Teachers' and students' goals must be aligned for meaningful learning to occur. Although more and more teachers over the past few decades have taken this responsibility seriously by stating their goals or writing them down for students to read, understanding the goals of someone else requires an emotional, not just an intellectual, recognition. Therefore, teachers cannot assume that stating a goal means the students have understood or internalized it. In fact, they may well have internalized an entirely different understanding than the teacher intended. In addition, aligning goals also requires teachers to understand students' goals, for it is the teacher who is ultimately responsible for creating the circumstances that bring the goals together.

Of course, it is easier to align goals if students and teachers occupy the same classrooms for similar reasons—if the students have come because they want to learn chemistry or film or how to write poetry or how to work with special needs children. At the moment, most schools are not designed with this idea in mind, so teachers must work much harder to lasso the social goals that interest most young people (like figuring out who they are and who will accept them) and pull them into the corral. What if we imagine new ways to design schools based on a new understanding of how people learn—new structures, new practices, and new policies to support the imaginative work that many teachers are doing despite being hobbled by the old ones?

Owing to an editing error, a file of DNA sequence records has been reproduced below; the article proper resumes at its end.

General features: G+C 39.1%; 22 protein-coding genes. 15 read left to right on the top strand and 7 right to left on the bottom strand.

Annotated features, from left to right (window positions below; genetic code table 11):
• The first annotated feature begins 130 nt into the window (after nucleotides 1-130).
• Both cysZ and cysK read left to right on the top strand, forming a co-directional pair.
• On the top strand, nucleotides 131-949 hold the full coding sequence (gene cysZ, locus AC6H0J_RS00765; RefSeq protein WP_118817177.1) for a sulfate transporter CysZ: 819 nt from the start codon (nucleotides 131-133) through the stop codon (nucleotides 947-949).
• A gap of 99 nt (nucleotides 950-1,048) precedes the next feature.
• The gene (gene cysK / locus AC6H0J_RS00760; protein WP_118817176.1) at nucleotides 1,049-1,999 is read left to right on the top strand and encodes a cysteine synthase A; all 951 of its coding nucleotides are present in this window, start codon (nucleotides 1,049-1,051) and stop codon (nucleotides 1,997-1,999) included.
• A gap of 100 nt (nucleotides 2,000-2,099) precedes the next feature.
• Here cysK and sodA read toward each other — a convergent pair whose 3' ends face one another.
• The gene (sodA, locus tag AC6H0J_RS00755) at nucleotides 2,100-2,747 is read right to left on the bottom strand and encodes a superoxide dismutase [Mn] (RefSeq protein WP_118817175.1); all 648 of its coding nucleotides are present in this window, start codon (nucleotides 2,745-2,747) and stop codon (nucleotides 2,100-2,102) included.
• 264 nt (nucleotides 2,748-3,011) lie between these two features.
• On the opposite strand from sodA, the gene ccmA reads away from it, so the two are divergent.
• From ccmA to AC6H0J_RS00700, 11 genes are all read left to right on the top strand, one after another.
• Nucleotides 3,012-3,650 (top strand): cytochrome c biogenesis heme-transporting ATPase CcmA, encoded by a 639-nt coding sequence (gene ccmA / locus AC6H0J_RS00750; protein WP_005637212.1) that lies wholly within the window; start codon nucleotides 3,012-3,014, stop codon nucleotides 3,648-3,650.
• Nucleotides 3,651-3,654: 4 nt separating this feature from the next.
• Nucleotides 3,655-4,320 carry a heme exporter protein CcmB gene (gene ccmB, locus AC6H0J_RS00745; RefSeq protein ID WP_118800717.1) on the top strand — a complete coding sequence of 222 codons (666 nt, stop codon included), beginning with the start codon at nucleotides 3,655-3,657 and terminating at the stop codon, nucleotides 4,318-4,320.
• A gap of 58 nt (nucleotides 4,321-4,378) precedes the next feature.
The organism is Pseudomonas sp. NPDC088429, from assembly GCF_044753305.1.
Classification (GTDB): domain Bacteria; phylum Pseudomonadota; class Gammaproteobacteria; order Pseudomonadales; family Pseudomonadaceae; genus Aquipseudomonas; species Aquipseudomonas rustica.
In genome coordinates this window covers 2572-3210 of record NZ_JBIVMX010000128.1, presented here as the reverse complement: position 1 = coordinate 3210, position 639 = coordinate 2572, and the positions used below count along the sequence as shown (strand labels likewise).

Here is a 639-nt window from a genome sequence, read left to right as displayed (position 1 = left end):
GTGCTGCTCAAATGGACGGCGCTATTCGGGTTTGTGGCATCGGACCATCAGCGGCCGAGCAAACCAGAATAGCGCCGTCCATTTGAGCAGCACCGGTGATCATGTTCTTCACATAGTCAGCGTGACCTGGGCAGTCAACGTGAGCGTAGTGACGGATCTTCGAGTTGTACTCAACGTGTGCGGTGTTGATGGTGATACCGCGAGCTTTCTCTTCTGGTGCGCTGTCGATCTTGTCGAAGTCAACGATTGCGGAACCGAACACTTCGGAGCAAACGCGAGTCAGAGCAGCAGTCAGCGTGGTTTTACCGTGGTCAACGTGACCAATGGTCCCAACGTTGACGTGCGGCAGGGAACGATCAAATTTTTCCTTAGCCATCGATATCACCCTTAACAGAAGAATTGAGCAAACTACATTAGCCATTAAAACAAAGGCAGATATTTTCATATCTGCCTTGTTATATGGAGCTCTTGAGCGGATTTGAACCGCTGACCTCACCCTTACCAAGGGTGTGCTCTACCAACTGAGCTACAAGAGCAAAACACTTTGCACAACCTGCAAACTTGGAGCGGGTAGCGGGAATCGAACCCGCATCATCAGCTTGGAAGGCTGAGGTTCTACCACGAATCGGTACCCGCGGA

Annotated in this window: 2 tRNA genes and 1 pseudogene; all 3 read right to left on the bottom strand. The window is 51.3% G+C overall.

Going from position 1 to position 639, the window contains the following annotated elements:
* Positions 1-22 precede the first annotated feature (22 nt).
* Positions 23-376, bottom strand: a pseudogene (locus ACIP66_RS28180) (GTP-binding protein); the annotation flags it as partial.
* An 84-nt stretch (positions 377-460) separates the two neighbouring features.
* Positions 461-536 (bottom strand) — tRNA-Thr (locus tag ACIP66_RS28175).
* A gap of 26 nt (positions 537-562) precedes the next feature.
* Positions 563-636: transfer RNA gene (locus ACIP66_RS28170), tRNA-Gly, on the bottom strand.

It may be that to develop the sort of morality that motivates us to take socially significant action requires that we reflect on events and people that inspire us. Perhaps schools need to help young people become more skillful at directing their attention inward in order to feel this inspiration—a process that requires more time than schools often allow for deep thinking or reflection. Schools constantly claim that their mission is to produce good citizens, yet so many of the motivators remain external—grades, college readiness, pleasing parents, and the ubiquitous fear factor. And conditions in the classroom tend not to foster meaningful reflection. Perhaps our ends and our means are not aligned. What do we mean by "good citizens"? Is neuroscience offering insight that might be useful to achieving this goal? Could it be giving us a glimpse into the survival and self-related processes underlying social behavior and creativity?

Peer Mentoring

Peer Mentoring

Music teacher Hallie Cohen recognized that early adolescence is a time when making connections to other kids is a very powerful motivator. As a result, she began creating structured time for peer...